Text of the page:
The toxicology of phorate was considered by Joint Meetings in
1977, 1982 and 1983 (Annex 1, FAO/WHO, 1978a, 1983a, 1984). A
toxicological monograph was prepared by the Joint Meeting in 1977
(Annex 1, FAO/WHO, 1978b) and a monograph addendum was prepared in
1982 (Annex 1, FAO/WHO, 1983b). Due to the lack of an appropriate
delayed-neurotoxicity study, only a temporary acceptable daily intake
of 0-0.002 mg/kg b.w. was allocated in 1982. In 1983, the required
study was not available. The meeting extended the temporary ADI,
however, to 1985. Since then, the required neurotoxicity study and
additional mutagenicity studies have become available. These studies
are reviewed in this monograph addendum.
EVALUATION FOR ACCEPTABLE DAILY INTAKE
Special study on Neurotoxicity
Phorate of 89.5% purity was dissolved in corn oil and orally
administered by gavage to fasted white leghorn hens (22 to 23 months
old). The single dose oral LD50 was determined to be 14.2 mg/kg b.w.
Fifty fasted hens were then atropinized by intramuscular injection of
10 mg/kg b.w. of atropine sulfate and 1 hour later given single oral
doses of phorate at a dosage level of 14.2 mg/kg b.w. (test group). An
additional 15 fasted and atropinized hens were given corn oil only
(vehicle control group) and 15 more non-atropinized hens were given
tri-o-tolyl phosphate (TOTP) at a dosage level of 500 mg/kg b.w.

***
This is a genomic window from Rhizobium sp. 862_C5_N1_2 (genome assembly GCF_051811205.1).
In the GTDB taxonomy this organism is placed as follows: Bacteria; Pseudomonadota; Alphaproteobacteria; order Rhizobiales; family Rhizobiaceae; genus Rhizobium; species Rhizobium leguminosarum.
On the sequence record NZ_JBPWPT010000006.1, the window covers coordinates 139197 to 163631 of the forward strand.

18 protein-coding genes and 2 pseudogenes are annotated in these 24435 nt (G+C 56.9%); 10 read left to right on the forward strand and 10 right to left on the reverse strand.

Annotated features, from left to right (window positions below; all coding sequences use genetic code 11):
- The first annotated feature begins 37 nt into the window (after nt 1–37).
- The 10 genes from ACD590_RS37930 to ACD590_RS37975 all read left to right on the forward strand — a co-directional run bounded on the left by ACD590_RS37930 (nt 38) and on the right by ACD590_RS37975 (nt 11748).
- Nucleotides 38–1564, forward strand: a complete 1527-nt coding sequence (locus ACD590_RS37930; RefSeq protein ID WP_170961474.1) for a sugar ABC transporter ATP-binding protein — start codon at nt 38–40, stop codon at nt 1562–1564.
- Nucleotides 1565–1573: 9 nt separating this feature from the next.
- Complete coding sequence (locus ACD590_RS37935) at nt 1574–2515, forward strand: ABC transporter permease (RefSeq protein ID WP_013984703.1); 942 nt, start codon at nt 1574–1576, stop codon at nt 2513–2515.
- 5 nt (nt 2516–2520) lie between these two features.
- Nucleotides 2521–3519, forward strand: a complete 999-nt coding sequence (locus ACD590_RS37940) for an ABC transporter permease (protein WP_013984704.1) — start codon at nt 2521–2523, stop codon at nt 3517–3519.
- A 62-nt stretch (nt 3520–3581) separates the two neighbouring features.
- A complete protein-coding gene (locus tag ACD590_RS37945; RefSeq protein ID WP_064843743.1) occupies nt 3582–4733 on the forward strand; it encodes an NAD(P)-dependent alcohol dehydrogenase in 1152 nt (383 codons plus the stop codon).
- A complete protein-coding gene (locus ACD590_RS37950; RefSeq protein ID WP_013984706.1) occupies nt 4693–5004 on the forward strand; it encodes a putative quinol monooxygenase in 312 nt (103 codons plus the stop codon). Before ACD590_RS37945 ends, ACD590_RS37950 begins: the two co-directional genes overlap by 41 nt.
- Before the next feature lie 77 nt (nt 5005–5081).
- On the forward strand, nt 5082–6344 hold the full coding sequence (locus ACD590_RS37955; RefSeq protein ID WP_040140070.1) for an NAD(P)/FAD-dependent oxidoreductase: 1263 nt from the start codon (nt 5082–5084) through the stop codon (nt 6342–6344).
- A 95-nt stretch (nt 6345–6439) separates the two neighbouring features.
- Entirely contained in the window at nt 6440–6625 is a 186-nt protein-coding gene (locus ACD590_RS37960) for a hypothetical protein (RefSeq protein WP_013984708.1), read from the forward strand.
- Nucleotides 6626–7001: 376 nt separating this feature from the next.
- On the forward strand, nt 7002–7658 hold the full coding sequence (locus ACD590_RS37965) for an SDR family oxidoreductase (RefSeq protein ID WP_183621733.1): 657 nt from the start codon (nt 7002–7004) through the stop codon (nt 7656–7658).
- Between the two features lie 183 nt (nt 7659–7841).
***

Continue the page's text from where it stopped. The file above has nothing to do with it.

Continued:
(positive control group). Twenty-one days later, the dosing was
repeated for all suviving hens in the test and vehicle control groups
except that atropine sulfate was administered at a dosage level of
30 mg/kg b.w. All hens were observed daily for mortality, clinical
signs and evidence of neurotoxic reactions. Body weights and food
consumption were recorded every 3 days. Gross necropsies were
performed on all hens that died during the study and on all hens that
were sacrificed at termination of the study at 42 days. Hens
sacrificed at termination of the study were perfused with 10%
neutralized formalin. Brains, vertebral columns (with spinal cord
in situ) and the entire lengths of right and left sciatic nerves
were excised and fixed. Microscopic slides of neural tissue were
prepared as follows: a sagittal section of the entire brain (corpus
striatum, cerebellum, pons), a longitudinal and cross section of three
levels of spinal cord (cervical, thoracic, lumbrosacral) and both
sagittal and longitudinal sections of the right and left sciatic
nerves. Sections were stained with hematoxylin and eosin and replicate
sections with luxol fast blue. The tissues from 10 hens in each of the
test, vehicle-control and positive-control groups were
None of the 15 vehicle-control hens died during the 42-day study.
All 15 positive-control hens were sacrificed in extremis on day 16
of the study after clinical signs of neurotoxicity, first observed on
day 11, progressively became more severe. These signs included
generalized weakness, ataxia and paralysis of the legs and wings. Of
the 50 test hens, 27 died within 24 hours of the first dose of phorate
and 13 more within 24 hours after the second dose. Ten test hens
survived to termination of the study at 42 days. Vehicle control and
test hens displayed slight generalized weakness of the limbs, lasting
about 2 hours, shortly after each treatment with atropine sulfate.
Test hens had slightly more severe reactions and, in addition, slight
to moderate ataxia for up to 2 hours after dosing with phorate. No
clinical signs of delayed neurotoxicity, however, were observed in any
vehicle-control or test hens. Mean body-weight gains of test hens were
greater at 0 to 21 days and less at 21 to 42 days than those of